Fathers and Daughters: Eye Opening Facts

By Linda Nielsen, Ed.D.
Author of Embracing Your Father: Building the Relationship You Want with Your Dad

Healthy Lunchbox

As the parent of a daughter or as someone whose spouse has a daughter, we strengthen father-daughter relationships in our families by being able to separate “fact from fiction”. Despite what we see in many movies, TV shows, advertisements, and children’s books, recent national statistics and recent research from leading experts in psychology and sociology, show several facts to consider:

  • Fathers generally have as much or more impact as mothers do in the following areas of their daughters’ lives: (1) achieving academic and career success—especially in math and science (2) creating a loving, trusting relationship with a man (3) dealing well with people in authority—especially men (4) Being self-confident and self-reliant (5) Being willing to try new things and to accept challenges (6) Maintaining good mental health (no clinical depression, eating disorders, or chronic anxiety) (7) Expressing anger comfortably and appropriately—especially with men

  • Mothers and daughters generally know each other better and spend more time together throughout their lives than fathers and daughters.

  • Too many daughters regret not having gotten to know their father very well while he was still alive.

  • Our society emphasizes the importance of mother-daughter relationships more than father-daughter relationships.

  • Most children’s books, TV programs, and movies send the message that fathers and daughters are not supposed to know each other as well or spend as much time together as mothers and daughters.

  • Daughters who are raised by single fathers are just as well adjusted and as happy as daughters raised by single mothers.

  • Fathers and daughters are usually closer when the mother works full time outside the home while the children are growing up.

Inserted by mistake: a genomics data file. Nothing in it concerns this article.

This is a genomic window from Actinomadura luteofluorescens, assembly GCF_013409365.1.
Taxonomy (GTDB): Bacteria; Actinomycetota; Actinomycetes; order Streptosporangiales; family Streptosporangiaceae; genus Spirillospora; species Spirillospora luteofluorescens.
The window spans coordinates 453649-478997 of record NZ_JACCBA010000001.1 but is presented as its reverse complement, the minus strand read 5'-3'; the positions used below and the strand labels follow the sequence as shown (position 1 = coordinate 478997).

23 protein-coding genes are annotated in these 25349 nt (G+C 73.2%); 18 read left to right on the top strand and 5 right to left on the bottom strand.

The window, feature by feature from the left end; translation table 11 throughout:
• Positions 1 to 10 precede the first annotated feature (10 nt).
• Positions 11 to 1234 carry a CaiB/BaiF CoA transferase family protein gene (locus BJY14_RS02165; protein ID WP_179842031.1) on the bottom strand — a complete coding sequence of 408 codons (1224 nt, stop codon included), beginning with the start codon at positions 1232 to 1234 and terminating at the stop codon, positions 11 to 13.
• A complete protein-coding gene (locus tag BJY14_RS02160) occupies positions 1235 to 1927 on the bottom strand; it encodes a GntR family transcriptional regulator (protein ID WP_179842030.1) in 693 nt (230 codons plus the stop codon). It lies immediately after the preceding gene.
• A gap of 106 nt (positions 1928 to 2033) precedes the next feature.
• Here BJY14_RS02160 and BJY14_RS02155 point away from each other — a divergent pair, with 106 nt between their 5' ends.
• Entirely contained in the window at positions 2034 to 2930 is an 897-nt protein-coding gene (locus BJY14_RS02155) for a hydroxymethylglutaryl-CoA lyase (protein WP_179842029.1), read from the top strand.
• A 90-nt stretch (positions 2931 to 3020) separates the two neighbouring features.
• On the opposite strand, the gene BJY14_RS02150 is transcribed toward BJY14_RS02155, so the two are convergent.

• The more hours a mother works and the higher her income, the more time the father spends with their children.

  • Most fathers want to spend more time with their children, but can’t because of their jobs. Realities: (1) Eighty percent of the fathers in our country earn most of the money for their families. (2) Counting the time spent commuting, working, doing house and yard work, and being with the kids, the average father has 5 hours less free time each week than the average employed mother. (3)On average, employed fathers work 10 more hours a week than employed mothers.

  • Many fathers believe that their wives and daughters’ feelings for them are partly—or sometimes largely—based on money.

  • A father usually has a closer relationship with his kids when the mother lets everyone in the family know how much she appreciates his ways of parenting—especially if his way of relating to the kids isn’t exactly like hers.

  • A daughter has a better relationship with her father when her mother does not rely on her for advice or comfort on adult issues—especially issues involving the parents’ relationship with each other.

  • When parents are unhappily married, most children side with their mother against their father.

  • Sadly, there are mothers who feel uncomfortable or jealous with the idea that their daughter might share as much time or as much personal information with her father as she does with her mother.

A nationally recognized expert on father-daughter relationships whose work has been discussed in the Wall Street Journal as well as in popular magazines, Dr. Linda Nielsen’s most recent book is Embracing Your Father: Building the Relationship You Want with Your Dad. A psychologist and professor at Wake Forest University, she is the author of two books on adolescent psychology. Having worked with daughters for over 30 years, since 1990 she has been teaching the only college course in the country devoted exclusively to father-daughter relationships. Through her course and her writing, she has helped hundreds of daughters strengthen or reestablish their relationships with their fathers – especially daughters whose parents are divorced. Visit Dr. Nielsen at www.wfu.edu/~nielsen.

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